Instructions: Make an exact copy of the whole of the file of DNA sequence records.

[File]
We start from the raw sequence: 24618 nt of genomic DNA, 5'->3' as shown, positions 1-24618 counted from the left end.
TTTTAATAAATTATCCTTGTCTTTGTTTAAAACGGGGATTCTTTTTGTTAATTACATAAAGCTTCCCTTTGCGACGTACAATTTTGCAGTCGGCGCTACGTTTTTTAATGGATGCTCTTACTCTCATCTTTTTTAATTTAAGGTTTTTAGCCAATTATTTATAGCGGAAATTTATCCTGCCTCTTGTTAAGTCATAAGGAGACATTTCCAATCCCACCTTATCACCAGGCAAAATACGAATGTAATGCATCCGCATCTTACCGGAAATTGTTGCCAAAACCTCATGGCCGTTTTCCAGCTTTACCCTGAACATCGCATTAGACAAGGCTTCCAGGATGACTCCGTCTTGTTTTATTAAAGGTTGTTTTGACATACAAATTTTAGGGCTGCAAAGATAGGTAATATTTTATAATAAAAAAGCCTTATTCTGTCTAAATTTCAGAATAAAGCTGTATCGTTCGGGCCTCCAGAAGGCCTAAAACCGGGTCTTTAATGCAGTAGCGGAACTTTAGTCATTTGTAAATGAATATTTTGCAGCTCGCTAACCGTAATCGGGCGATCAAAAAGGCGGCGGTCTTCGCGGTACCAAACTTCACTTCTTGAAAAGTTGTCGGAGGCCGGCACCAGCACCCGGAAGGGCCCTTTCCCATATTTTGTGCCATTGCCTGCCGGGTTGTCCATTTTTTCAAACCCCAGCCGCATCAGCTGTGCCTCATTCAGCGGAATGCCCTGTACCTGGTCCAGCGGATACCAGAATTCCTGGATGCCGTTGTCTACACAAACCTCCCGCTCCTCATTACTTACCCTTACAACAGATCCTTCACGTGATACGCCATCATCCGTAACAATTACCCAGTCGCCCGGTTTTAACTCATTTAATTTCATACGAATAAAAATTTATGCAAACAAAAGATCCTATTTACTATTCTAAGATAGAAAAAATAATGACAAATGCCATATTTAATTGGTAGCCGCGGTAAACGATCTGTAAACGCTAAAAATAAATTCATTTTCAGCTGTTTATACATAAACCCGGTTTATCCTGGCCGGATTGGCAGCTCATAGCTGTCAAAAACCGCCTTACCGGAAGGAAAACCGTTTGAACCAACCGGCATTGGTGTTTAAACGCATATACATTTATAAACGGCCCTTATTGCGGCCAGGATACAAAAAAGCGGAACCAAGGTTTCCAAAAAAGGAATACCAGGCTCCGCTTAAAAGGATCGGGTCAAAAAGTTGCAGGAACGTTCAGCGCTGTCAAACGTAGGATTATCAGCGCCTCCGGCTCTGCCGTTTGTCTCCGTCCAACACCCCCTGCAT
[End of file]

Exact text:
We start from the raw sequence: 24618 nt of genomic DNA, 5'->3' as shown, positions 1-24618 counted from the left end.
TTTTAATAAATTATCCTTGTCTTTGTTTAAAACGGGGATTCTTTTTGTTAATTACATAAAGCTTCCCTTTGCGACGTACAATTTTGCAGTCGGCGCTACGTTTTTTAATGGATGCTCTTACTCTCATCTTTTTTAATTTAAGGTTTTTAGCCAATTATTTATAGCGGAAATTTATCCTGCCTCTTGTTAAGTCATAAGGAGACATTTCCAATCCCACCTTATCACCAGGCAAAATACGAATGTAATGCATCCGCATCTTACCGGAAATTGTTGCCAAAACCTCATGGCCGTTTTCCAGCTTTACCCTGAACATCGCATTAGACAAGGCTTCCAGGATGACTCCGTCTTGTTTTATTAAAGGTTGTTTTGACATACAAATTTTAGGGCTGCAAAGATAGGTAATATTTTATAATAAAAAAGCCTTATTCTGTCTAAATTTCAGAATAAAGCTGTATCGTTCGGGCCTCCAGAAGGCCTAAAACCGGGTCTTTAATGCAGTAGCGGAACTTTAGTCATTTGTAAATGAATATTTTGCAGCTCGCTAACCGTAATCGGGCGATCAAAAAGGCGGCGGTCTTCGCGGTACCAAACTTCACTTCTTGAAAAGTTGTCGGAGGCCGGCACCAGCACCCGGAAGGGCCCTTTCCCATATTTTGTGCCATTGCCTGCCGGGTTGTCCATTTTTTCAAACCCCAGCCGCATCAGCTGTGCCTCATTCAGCGGAATGCCCTGTACCTGGTCCAGCGGATACCAGAATTCCTGGATGCCGTTGTCTACACAAACCTCCCGCTCCTCATTACTTACCCTTACAACAGATCCTTCACGTGATACGCCATCATCCGTAACAATTACCCAGTCGCCCGGTTTTAACTCATTTAATTTCATACGAATAAAAATTTATGCAAACAAAAGATCCTATTTACTATTCTAAGATAGAAAAAATAATGACAAATGCCATATTTAATTGGTAGCCGCGGTAAACGATCTGTAAACGCTAAAAATAAATTCATTTTCAGCTGTTTATACATAAACCCGGTTTATCCTGGCCGGATTGGCAGCTCATAGCTGTCAAAAACCGCCTTACCGGAAGGAAAACCGTTTGAACCAACCGGCATTGGTGTTTAAACGCATATACATTTATAAACGGCCCTTATTGCGGCCAGGATACAAAAAAGCGGAACCAAGGTTTCCAAAAAAGGAATACCAGGCTCCGCTTAAAAGGATCGGGTCAAAAAGTTGCAGGAACGTTCAGCGCTGTCAAACGTAGGATTATCAGCGCCTCCGGCTCTGCCGTTTGTCTCCGTCCAACACCCCCTGCAT